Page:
The structure of the universe is not law, the story of the universe is not a court drama.

Now I like A Few Good Men as much as the next person, but I think I'm ready to hop on board Kirk's train when he says this.

And then there's his take on the one we Christians call "God":

We have not spoken of the Christian God when we have spoken of a “spirit, infinite, eternal, and unchangeable in His being, wisdom, power, holiness, justice, goodness, and truth.” We have talked about an ideal for a divinity. We speak of the Christian God when we speak of the God who has acted to send His own Son, to give that Son up for us all, to raise that Son from the dead, and to see to it that the message of this son is sent to the ends of the earth.

In other words, one of the most important pay-offs for being willing to have our transhistorical theological categories exchanged for the biblical categories is that it creates space to reconceive of the identity of God as put on display in the biblical narrative itself: a God who is relentlessly on mission to draw the world to Himself.

Praise be to the blogging gods, for they have looked favourably on us in this new year.

Friday, February 5, 2010

Down With That Sort Of Thing

...real criticism begins in the capacity to grieve because that is the most visceral announcement that things are not right. Only in the empire are we pressed and urged and invited to pretend that things are all right....And as long as the empire can keep the pretense alive that things are all right, there will be no real grieving and no serious criticism.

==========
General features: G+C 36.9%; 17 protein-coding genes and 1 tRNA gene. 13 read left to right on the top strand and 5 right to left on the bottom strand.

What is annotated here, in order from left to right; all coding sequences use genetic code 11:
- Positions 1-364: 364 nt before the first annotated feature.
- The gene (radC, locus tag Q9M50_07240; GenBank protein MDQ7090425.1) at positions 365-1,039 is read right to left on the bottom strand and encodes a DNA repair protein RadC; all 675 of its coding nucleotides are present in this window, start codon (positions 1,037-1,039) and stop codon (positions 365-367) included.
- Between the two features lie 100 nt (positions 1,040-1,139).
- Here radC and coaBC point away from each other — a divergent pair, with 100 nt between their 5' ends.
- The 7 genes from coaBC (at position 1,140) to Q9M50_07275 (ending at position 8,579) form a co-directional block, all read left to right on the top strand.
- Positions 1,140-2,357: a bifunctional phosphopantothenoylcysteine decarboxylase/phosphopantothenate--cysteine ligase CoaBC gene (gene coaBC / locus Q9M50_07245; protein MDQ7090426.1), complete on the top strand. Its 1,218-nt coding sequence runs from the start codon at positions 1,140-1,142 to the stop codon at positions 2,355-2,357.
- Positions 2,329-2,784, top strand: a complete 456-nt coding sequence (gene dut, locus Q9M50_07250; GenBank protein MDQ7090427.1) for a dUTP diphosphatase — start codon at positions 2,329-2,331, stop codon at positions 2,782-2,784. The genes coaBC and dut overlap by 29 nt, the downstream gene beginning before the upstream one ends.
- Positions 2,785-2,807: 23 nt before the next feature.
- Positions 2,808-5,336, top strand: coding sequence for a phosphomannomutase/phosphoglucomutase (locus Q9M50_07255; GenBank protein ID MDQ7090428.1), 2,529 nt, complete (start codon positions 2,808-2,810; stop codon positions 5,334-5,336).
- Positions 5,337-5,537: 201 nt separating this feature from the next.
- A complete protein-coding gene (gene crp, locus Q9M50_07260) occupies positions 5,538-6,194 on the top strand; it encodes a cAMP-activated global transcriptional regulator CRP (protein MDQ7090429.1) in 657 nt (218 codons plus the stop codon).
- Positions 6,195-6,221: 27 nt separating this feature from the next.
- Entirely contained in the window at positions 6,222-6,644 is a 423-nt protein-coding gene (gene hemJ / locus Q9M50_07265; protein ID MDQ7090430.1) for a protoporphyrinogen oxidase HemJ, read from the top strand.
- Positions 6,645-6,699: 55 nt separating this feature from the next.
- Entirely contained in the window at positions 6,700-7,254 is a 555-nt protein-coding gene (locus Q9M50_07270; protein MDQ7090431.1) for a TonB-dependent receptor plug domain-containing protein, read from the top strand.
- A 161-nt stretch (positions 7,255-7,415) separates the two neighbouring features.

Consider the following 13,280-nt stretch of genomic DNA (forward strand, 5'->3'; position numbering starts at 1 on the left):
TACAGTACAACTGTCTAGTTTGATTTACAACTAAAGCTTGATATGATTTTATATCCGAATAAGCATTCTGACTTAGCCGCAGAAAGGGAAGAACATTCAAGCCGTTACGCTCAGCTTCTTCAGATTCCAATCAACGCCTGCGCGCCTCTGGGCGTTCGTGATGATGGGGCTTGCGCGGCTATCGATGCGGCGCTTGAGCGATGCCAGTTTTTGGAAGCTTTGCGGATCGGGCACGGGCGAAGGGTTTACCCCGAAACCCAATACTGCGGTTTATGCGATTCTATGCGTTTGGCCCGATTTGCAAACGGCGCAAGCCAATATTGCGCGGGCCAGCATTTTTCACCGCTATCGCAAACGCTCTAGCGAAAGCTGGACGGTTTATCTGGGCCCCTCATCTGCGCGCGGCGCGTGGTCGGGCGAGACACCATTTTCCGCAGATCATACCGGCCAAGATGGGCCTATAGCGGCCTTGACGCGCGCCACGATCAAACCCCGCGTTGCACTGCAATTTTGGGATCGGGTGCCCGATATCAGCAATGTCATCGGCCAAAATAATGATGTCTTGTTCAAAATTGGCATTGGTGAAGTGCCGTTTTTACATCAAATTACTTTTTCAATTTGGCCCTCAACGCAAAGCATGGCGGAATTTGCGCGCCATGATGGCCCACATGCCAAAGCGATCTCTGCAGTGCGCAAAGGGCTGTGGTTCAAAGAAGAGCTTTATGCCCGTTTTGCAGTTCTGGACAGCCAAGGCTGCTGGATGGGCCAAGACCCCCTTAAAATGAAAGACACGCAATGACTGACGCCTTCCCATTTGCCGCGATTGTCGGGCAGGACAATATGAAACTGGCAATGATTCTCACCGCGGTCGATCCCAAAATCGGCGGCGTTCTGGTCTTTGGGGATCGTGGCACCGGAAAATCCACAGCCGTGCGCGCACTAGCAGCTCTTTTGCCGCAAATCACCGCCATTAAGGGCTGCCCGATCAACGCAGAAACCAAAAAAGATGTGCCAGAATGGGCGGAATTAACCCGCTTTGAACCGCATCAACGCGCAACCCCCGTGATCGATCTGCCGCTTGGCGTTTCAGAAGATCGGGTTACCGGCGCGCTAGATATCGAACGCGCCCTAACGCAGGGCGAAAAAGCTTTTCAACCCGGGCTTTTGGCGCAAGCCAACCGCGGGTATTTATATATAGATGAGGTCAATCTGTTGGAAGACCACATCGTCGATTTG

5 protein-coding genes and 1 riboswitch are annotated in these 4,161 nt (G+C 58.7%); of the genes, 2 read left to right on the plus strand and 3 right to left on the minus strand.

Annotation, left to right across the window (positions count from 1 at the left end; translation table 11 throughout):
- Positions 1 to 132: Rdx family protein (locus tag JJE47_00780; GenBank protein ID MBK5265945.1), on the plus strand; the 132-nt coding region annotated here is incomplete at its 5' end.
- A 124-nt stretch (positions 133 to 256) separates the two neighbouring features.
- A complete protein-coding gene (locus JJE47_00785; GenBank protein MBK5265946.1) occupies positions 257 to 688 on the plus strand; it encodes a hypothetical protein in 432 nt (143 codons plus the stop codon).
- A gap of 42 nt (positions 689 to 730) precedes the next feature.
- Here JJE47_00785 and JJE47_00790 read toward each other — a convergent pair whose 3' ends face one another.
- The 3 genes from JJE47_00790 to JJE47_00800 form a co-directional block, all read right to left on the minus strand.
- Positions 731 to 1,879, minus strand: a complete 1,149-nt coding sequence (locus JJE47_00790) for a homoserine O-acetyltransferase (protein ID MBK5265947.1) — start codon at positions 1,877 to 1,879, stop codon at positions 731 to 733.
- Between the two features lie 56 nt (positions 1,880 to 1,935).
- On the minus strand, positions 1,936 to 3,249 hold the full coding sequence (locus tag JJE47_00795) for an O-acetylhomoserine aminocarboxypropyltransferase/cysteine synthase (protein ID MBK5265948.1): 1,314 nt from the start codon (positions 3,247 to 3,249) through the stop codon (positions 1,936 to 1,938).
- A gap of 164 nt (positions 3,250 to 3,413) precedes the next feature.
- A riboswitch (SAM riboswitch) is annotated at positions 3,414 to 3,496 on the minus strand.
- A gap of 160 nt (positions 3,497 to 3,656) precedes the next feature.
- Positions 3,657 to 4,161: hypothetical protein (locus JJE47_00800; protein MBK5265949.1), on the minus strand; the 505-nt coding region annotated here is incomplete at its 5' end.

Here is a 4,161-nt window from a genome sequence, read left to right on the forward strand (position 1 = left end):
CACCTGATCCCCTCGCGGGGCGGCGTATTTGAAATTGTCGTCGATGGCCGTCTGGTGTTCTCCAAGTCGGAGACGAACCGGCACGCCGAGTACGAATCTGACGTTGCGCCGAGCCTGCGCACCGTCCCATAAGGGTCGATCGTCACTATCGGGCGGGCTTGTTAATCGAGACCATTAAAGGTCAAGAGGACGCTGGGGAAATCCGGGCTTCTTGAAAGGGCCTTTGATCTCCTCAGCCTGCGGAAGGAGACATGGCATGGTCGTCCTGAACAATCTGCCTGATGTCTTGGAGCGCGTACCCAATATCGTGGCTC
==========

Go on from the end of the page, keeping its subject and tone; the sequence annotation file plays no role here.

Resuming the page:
But think what happens if the Exodus is the primal scream that permits the beginning of history.

- Walter Brueggemann, The Prophetic Imagination

Christianity has been the single most creative cultural, ethical, aesthetic, social, political, or spiritual force in the history of the West, to be sure; but it has also been a profoundly destructive force; and one should perhaps praise it as much for the latter attribute as for the former, for there are many things worthy of destruction.

- David Bentley Hart, Atheist Delusions
Criticism, destruction, grieving - not words you'd associate with Western Christianity today. Perhaps not even words we would want to be associated with.

Tuesday, February 2, 2010

A Religious Experience

Sometimes life and football combine to form a religious experience; a moment of sheer transcendent beauty that makes you conclude that there is after all a God...and right now, he is a Barcelona fan.

In May of 2009 I had one such moment, and thanks to YouTube I can relive it again and again and again.

There is so much to enjoy from this minute and a half that I don't know where to start. In real time I was resigned to Barcelona's fate. Alves hit a rare decent cross into the box, but Terry seemed to have extinguished the threat. Then, through a combination of luck and carelessness, the ball was at Messi's feet just outside the Chelsea box. Chelsea fans in Stamford Bridge could immediately be heard inhaling nervously; Barcelona fans edged out of there seats. At least I did anyway. Finally, in a scene reminiscent of the one in Mighty Ducks D2 where Mendoza passes the puck back to the goaltender of all people, Messi strokes the ball towards the unassuming Iniesta. The rest is very much history.

I rarely get demonstrably excited, but this had me bouncing up and down on the couch and hugging my friend beside me. Of course that was nothing compared to Barcelona's celebrations. Iniesta removed his shirt and started swinging it around awkwardly. Most of his teammates jumped on top of him near the corner flag, many of whom had run from the Barcelona bench. Then the camera cuts to Ashley Cole looking utterly dejected, which brings things to a whole new level.